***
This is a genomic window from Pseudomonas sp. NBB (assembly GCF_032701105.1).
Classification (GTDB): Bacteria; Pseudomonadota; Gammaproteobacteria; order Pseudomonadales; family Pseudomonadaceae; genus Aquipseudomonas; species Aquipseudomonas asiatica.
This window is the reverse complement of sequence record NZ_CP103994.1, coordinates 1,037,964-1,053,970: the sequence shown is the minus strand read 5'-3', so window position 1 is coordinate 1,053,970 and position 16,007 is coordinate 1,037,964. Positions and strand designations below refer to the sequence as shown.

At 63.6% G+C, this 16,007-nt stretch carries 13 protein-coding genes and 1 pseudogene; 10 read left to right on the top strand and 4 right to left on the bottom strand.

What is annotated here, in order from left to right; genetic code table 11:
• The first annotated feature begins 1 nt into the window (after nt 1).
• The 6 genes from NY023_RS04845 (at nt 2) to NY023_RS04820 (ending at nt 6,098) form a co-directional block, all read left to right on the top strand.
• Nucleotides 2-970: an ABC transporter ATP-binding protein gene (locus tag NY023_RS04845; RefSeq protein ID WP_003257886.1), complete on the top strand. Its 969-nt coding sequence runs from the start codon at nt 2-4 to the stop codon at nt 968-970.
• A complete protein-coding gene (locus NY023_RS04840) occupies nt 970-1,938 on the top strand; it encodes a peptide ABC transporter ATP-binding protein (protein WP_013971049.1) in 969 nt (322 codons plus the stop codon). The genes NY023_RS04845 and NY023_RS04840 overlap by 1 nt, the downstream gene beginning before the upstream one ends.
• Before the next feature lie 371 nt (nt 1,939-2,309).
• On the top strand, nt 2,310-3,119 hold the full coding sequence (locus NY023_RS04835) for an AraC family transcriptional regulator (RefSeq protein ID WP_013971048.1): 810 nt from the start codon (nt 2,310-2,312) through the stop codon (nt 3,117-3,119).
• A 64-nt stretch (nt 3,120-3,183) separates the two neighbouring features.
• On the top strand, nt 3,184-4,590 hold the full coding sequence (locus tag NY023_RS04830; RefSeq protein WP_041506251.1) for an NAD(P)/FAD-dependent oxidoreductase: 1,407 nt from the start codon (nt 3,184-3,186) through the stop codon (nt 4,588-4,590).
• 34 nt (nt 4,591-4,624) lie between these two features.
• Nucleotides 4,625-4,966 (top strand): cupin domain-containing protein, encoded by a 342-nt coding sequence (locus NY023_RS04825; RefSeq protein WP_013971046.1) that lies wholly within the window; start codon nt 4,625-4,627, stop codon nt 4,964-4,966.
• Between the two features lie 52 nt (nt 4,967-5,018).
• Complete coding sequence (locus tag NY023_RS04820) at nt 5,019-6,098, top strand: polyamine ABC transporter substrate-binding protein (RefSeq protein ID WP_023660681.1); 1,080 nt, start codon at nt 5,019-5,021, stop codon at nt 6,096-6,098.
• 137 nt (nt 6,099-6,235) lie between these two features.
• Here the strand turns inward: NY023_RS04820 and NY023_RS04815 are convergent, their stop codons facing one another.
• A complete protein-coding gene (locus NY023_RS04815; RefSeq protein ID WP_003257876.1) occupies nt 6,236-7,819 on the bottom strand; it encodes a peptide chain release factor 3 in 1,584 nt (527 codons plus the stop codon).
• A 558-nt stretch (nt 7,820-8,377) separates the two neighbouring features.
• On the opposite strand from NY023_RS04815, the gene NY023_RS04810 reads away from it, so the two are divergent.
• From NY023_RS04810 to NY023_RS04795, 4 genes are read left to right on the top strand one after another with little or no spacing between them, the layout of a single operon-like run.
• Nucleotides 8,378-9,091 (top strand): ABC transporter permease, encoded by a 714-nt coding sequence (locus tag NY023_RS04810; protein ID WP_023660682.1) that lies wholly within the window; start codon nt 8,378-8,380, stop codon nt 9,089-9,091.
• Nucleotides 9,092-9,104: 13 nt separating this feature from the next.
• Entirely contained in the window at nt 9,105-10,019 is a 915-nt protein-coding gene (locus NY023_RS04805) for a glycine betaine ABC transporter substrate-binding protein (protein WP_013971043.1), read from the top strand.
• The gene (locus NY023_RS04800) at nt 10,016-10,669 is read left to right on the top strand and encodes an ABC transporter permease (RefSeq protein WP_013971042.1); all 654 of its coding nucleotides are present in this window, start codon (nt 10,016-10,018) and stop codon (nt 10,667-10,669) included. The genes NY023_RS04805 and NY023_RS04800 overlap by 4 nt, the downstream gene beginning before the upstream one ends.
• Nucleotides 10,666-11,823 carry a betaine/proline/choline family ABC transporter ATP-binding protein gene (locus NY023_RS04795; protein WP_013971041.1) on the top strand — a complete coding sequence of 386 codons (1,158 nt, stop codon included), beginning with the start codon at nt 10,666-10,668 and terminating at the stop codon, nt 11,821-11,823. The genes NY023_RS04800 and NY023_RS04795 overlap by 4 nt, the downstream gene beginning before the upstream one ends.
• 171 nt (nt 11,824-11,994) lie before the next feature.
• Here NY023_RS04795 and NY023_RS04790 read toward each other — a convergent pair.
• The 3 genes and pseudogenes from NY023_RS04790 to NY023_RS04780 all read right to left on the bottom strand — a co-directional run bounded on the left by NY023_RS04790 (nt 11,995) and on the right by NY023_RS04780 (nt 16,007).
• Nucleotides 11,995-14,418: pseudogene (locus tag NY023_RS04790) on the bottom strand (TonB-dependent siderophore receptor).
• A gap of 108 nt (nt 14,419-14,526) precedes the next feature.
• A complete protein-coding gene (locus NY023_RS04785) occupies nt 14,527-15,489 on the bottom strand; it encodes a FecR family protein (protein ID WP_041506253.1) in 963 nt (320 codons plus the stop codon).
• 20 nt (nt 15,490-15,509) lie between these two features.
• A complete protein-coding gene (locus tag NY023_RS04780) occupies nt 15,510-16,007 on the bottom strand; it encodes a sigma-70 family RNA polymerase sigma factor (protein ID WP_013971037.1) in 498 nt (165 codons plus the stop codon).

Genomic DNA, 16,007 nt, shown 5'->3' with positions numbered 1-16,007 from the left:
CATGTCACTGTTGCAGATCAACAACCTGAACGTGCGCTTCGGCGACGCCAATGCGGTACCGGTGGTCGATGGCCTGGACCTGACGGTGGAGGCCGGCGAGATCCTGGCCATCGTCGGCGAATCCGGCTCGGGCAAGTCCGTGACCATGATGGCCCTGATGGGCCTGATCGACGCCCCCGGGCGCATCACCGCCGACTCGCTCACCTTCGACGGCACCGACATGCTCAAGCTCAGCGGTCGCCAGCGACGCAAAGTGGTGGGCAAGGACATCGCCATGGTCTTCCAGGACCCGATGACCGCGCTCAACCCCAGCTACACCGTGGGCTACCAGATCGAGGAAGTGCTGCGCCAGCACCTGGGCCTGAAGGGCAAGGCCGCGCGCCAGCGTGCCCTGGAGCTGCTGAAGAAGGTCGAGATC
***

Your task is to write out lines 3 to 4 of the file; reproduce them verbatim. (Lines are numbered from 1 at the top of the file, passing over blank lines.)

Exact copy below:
This window is the reverse complement of sequence record NZ_CP103994.1, coordinates 1,037,964-1,053,970: the sequence shown is the minus strand read 5'-3', so window position 1 is coordinate 1,053,970 and position 16,007 is coordinate 1,037,964. Positions and strand designations below refer to the sequence as shown.

At 63.6% G+C, this 16,007-nt stretch carries 13 protein-coding genes and 1 pseudogene; 10 read left to right on the top strand and 4 right to left on the bottom strand.